The need to break from traditional indicators built from information in traditional indexing and abstracting systems (Scopus and Web of Science primarily) and recognize other means of circulation of scientific knowledge resonated as well in different spaces. Ahead of its time, Latin- America bet for open access to scientific knowledge as a way to promote circulation and visibility through free access to scientific content.  A different rationale perhaps than today´s movements that through costly processing charges reinforce the asymmetries in the knowledge circles.  This led to a consensus of the participants in the need to raise awareness on the inconvenience, and unfairness, of valuing more a scientific contribution for the quartile it classifies than for its impact, albeit only scientific and measured in citations. 

Perhaps the most valuable contribution of this resources for the project on Responsible Metrics is the consolidation of a national network, promoted in the name of universities and higher education institutes by ASCUN and in collaboration with public entities, that will continue the constructive dialogue around a Policy Brief with a series of recommendations to orient responsible assessment of research and at the same time advocate for informed based policies instead of policies aimed at metrics. Recognition of the importance of diversity and participation, in the purposes and levels in the assessment, in the research forms, its products, their circulation, appropriation and impact, and therefore in the assessment conditions, ponderations and evaluations. The presence in this network of actors, at the national and institutional level should nurture a healthy ecosystem for the generation, circulation and appropriation of disciplinary diverse scientific knowledge.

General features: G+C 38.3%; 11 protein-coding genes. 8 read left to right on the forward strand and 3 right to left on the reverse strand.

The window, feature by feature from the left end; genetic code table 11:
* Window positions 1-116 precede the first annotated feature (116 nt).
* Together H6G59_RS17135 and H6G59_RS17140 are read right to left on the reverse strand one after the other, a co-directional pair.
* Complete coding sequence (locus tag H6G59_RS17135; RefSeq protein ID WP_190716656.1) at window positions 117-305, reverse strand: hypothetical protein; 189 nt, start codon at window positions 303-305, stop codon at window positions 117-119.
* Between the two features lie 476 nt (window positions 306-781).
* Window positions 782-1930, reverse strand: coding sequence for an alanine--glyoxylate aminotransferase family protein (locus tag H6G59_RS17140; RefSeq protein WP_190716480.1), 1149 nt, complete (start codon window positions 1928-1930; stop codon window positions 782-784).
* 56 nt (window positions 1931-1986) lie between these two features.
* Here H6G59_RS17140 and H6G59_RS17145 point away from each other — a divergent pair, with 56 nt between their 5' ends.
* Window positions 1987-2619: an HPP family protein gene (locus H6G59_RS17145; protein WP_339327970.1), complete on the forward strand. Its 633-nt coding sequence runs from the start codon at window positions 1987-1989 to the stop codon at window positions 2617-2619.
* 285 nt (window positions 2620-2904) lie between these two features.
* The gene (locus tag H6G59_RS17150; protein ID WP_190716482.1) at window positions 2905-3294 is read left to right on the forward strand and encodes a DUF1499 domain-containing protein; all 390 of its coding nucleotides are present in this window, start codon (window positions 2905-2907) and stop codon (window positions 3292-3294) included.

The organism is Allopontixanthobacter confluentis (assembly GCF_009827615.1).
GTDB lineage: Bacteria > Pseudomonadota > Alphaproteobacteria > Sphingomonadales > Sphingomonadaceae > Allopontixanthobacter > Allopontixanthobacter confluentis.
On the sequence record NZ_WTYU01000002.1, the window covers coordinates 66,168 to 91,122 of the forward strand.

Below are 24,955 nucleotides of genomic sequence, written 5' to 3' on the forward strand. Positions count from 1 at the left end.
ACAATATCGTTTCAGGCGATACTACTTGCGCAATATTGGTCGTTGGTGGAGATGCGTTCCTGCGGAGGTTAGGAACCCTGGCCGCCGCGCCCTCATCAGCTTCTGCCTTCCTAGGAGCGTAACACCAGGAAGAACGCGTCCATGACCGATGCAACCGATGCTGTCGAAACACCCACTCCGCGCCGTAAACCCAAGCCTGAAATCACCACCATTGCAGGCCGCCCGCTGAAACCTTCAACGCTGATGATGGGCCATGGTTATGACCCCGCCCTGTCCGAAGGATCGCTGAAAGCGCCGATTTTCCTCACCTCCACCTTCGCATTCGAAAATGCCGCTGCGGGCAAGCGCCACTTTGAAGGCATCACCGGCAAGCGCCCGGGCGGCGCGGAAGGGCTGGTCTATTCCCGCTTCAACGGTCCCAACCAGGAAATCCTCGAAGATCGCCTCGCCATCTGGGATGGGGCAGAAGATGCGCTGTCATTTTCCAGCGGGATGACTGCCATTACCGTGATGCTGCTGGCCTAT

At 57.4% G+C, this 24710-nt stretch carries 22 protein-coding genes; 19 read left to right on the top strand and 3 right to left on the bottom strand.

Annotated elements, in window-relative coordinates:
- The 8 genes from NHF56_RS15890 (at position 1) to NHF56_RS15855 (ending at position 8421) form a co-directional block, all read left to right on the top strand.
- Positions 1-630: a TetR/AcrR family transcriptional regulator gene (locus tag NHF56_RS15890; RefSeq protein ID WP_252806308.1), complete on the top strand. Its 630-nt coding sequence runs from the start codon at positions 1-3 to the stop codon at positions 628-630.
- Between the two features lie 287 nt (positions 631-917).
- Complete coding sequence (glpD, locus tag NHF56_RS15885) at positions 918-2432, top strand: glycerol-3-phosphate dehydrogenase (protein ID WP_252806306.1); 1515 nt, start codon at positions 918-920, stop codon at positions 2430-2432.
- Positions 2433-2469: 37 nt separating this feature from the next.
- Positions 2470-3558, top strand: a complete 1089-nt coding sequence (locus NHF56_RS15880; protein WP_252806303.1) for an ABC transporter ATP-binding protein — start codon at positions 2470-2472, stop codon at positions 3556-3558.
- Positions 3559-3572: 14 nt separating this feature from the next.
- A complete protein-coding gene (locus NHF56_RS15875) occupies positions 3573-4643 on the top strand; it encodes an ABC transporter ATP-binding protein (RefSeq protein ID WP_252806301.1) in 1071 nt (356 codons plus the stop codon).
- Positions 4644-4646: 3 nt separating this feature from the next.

1. Price, D. J. de Solla
    • Price, D. J. de Solla (1963). Little Science, Big Science. New York: Columbia, University Press.
    • Price, D.J. de Solla (1965). Networks of scientific papers. Science, 149 (3683), 510-51
    • Price, D.J. de Solla (1978). Toward a Model for Science Indicators. In Y. Elkana, J.Lederberg, R.K. Merton, A. Thackray, & H. Zuckerman, H. Toward a M
  2. Its full name was Colombian Fund for Scientific Research and Special Projects “Francisco José de Caldas” (Colciencias) (